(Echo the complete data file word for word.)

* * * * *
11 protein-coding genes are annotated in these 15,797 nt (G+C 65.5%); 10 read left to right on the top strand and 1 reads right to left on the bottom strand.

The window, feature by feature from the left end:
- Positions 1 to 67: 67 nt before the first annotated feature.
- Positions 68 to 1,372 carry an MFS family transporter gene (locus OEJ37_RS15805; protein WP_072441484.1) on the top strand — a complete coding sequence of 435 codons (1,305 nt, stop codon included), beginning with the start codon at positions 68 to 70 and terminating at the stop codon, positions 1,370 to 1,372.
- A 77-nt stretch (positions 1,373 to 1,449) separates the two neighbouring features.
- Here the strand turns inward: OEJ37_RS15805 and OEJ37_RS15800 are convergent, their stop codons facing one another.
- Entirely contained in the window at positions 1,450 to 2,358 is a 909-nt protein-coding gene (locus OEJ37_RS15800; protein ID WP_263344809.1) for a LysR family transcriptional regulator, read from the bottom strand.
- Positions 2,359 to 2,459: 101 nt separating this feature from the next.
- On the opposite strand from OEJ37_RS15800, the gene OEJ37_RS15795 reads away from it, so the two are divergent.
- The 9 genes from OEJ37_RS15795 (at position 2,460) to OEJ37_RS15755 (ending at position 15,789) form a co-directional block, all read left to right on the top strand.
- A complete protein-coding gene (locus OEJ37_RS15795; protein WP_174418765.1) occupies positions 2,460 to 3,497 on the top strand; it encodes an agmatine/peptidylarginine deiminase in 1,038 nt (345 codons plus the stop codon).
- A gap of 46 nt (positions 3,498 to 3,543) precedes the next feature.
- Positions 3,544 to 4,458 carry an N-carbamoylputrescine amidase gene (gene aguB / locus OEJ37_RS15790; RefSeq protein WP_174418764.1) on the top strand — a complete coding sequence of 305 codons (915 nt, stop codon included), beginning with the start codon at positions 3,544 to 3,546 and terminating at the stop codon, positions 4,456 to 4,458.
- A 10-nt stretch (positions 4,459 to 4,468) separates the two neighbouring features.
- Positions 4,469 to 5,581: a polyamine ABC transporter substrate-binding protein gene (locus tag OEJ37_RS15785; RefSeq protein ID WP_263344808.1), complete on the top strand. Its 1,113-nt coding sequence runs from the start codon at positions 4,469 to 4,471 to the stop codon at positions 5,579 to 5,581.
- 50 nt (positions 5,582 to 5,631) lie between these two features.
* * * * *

11 protein-coding genes are annotated in these 15,797 nt (G+C 65.5%); 10 read left to right on the top strand and 1 reads right to left on the bottom strand.

The window, feature by feature from the left end:
- Positions 1 to 67: 67 nt before the first annotated feature.
- Positions 68 to 1,372 carry an MFS family transporter gene (locus OEJ37_RS15805; protein WP_072441484.1) on the top strand — a complete coding sequence of 435 codons (1,305 nt, stop codon included), beginning with the start codon at positions 68 to 70 and terminating at the stop codon, positions 1,370 to 1,372.
- A 77-nt stretch (positions 1,373 to 1,449) separates the two neighbouring features.
- Here the strand turns inward: OEJ37_RS15805 and OEJ37_RS15800 are convergent, their stop codons facing one another.
- Entirely contained in the window at positions 1,450 to 2,358 is a 909-nt protein-coding gene (locus OEJ37_RS15800; protein ID WP_263344809.1) for a LysR family transcriptional regulator, read from the bottom strand.
- Positions 2,359 to 2,459: 101 nt separating this feature from the next.
- On the opposite strand from OEJ37_RS15800, the gene OEJ37_RS15795 reads away from it, so the two are divergent.
- The 9 genes from OEJ37_RS15795 (at position 2,460) to OEJ37_RS15755 (ending at position 15,789) form a co-directional block, all read left to right on the top strand.
- A complete protein-coding gene (locus OEJ37_RS15795; protein WP_174418765.1) occupies positions 2,460 to 3,497 on the top strand; it encodes an agmatine/peptidylarginine deiminase in 1,038 nt (345 codons plus the stop codon).
- A gap of 46 nt (positions 3,498 to 3,543) precedes the next feature.
- Positions 3,544 to 4,458 carry an N-carbamoylputrescine amidase gene (gene aguB / locus OEJ37_RS15790; RefSeq protein WP_174418764.1) on the top strand — a complete coding sequence of 305 codons (915 nt, stop codon included), beginning with the start codon at positions 3,544 to 3,546 and terminating at the stop codon, positions 4,456 to 4,458.
- A 10-nt stretch (positions 4,459 to 4,468) separates the two neighbouring features.
- Positions 4,469 to 5,581: a polyamine ABC transporter substrate-binding protein gene (locus tag OEJ37_RS15785; RefSeq protein ID WP_263344808.1), complete on the top strand. Its 1,113-nt coding sequence runs from the start codon at positions 4,469 to 4,471 to the stop codon at positions 5,579 to 5,581.
- 50 nt (positions 5,582 to 5,631) lie between these two features.